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Wednesday, October 4, 2023

Life + Arts

Brewer seeks legislative help

Local brewery St. Arnold Brewing Company supports a bill that would allow small licensed brewers to sell beer and ale on-site if passed by the Texas legislature.

The bill, which is numbered HB 2094, was filed by Rep. Jessica Farrar (D-TX) March 2 and is pending in the Texas House of Representatives Licensing & Administrative Procedures committee.

If HB 2094 is passed, licensed brewers who produce less than 250,000 barrels of beer and ale per year would be able to sell up to 5000 barrels of spirits annually to customers.

‘It would help microbreweries open. It would make it more desirable for people to go on a tour. It would make the tours more profitable for the breweries,’ Brock Arnold, SABC founder, said.

Arnold said he wants to sell tours of the SABC brewery to customers and then give them souvenir samples of his beer at the end.

He said sales made on-site at breweries would create a better experience for tour-goers, as well as creating new customers who would buy beer at their local retailers.

Hospitality professor and attorney Stephen Barth, who specializes in hospitality law, said the bill conflicts with federal alcohol policy.

‘What you have to understand is that the United States has a three-tier alcohol system implemented prior to Prohibition being lifted,’ Barth said.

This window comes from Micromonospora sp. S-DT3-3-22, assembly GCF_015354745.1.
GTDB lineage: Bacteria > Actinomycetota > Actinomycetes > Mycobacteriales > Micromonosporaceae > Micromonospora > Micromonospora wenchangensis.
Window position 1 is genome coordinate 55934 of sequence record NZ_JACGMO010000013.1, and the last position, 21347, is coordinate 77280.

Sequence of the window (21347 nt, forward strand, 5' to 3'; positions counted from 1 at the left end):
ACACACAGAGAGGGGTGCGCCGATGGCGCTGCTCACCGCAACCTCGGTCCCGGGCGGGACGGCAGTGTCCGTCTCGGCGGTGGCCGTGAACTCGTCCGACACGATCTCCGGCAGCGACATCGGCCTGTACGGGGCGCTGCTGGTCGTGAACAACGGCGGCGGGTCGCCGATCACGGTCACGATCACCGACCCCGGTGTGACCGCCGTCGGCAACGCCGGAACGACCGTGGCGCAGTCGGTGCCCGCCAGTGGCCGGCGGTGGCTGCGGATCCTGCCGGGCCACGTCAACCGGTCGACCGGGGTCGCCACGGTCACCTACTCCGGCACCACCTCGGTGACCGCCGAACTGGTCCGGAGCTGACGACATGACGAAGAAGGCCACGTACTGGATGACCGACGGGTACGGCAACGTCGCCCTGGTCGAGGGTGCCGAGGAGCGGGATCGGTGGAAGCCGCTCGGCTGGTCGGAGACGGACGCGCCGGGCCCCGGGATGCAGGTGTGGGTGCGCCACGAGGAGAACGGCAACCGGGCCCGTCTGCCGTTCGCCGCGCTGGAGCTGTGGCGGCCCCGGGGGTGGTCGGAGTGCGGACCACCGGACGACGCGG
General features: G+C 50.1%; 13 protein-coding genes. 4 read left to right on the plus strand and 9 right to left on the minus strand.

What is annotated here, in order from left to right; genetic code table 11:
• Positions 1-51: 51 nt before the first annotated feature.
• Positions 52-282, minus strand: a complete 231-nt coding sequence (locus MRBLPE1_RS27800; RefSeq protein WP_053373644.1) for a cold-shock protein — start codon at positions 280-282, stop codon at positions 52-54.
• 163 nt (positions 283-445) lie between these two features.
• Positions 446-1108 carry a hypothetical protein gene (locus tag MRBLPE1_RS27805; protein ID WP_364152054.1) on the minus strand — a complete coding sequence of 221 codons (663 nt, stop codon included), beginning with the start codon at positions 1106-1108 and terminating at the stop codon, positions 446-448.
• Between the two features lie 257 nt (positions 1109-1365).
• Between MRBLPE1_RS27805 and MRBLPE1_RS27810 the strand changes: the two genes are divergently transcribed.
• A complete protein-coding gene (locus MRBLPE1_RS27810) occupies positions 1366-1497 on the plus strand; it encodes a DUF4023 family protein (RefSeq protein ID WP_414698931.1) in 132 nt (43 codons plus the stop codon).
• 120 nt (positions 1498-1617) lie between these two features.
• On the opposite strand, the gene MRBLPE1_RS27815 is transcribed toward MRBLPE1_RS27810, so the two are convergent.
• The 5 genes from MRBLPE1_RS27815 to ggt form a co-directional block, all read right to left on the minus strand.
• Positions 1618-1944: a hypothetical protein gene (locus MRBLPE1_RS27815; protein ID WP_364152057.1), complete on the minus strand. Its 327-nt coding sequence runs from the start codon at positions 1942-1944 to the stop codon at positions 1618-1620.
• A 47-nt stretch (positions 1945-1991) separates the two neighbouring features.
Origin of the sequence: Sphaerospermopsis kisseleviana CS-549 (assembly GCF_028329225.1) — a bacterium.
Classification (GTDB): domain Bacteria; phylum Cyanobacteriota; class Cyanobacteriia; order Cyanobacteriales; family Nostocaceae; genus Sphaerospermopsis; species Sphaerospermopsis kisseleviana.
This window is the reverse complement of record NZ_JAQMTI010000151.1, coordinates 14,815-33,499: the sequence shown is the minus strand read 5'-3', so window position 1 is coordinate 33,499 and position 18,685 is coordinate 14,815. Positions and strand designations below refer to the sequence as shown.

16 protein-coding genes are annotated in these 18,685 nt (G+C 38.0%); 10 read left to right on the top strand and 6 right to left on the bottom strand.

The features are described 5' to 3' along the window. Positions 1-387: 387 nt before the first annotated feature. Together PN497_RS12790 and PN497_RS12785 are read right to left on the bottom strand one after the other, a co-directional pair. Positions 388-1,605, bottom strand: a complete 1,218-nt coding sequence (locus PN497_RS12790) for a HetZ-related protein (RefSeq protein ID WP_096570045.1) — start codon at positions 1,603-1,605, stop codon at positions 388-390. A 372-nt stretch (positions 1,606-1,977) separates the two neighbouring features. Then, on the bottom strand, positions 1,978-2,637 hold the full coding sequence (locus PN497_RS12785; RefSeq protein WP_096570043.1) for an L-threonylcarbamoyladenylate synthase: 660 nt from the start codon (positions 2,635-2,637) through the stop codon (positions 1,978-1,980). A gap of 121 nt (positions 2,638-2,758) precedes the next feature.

The three tiers of the system are the manufacturers who make alcohol, distributors who transport and sell alcohol to retailers and retailers such as Kroger or bars that sell alcohol to customers.

Barth said this divided system allows the federal government to consistently regulate alcohol production.

‘We’re seeing bills like this in other states where manufacturers are trying to sell beer to ultimate customers,’ Barth said. ‘These guys are trying to get permission to do what a retailer would do.’

Student home-brewers hope the bill will pave the way to a legal system more open to manufacturers selling their creations.

‘I understand the idea behind (regulation) is to keep this safe and taxable, but it’s oppressive. It’s kind of one of those things where it’s like ‘If I was really intent on selling it, I’d probably just sell it anyway’ without all of this licensure,’ Matt Barr, chemistry junior and home brewer, said.

‘When you make your own brews, you end up with five gallons of beer,’ John Hemmick, electrical engineering senior and home brewer, said. ‘I would rather sell my beer so I could buy more ingredients instead of drinking the same thing over and over again.’

Hotel and restaurant management sophomore Van Nguyen said the bill’s passage could save customers money.

‘I think it’s better that way, because my parents owned a liquor store. Distributors have a higher price on an alcohol, so retailers have to charge even more. Maybe it’s good for customers to pay a lower price,’ Nguyen said

Barth maintained the architects of the bill would need to consider the legal ramifications.

‘I can see pros and cons to either side,’ Barth said. ‘It’s an opportunity for (brewers) to create a better customer experience, but it certainly infringes on the domain of the retailers.’

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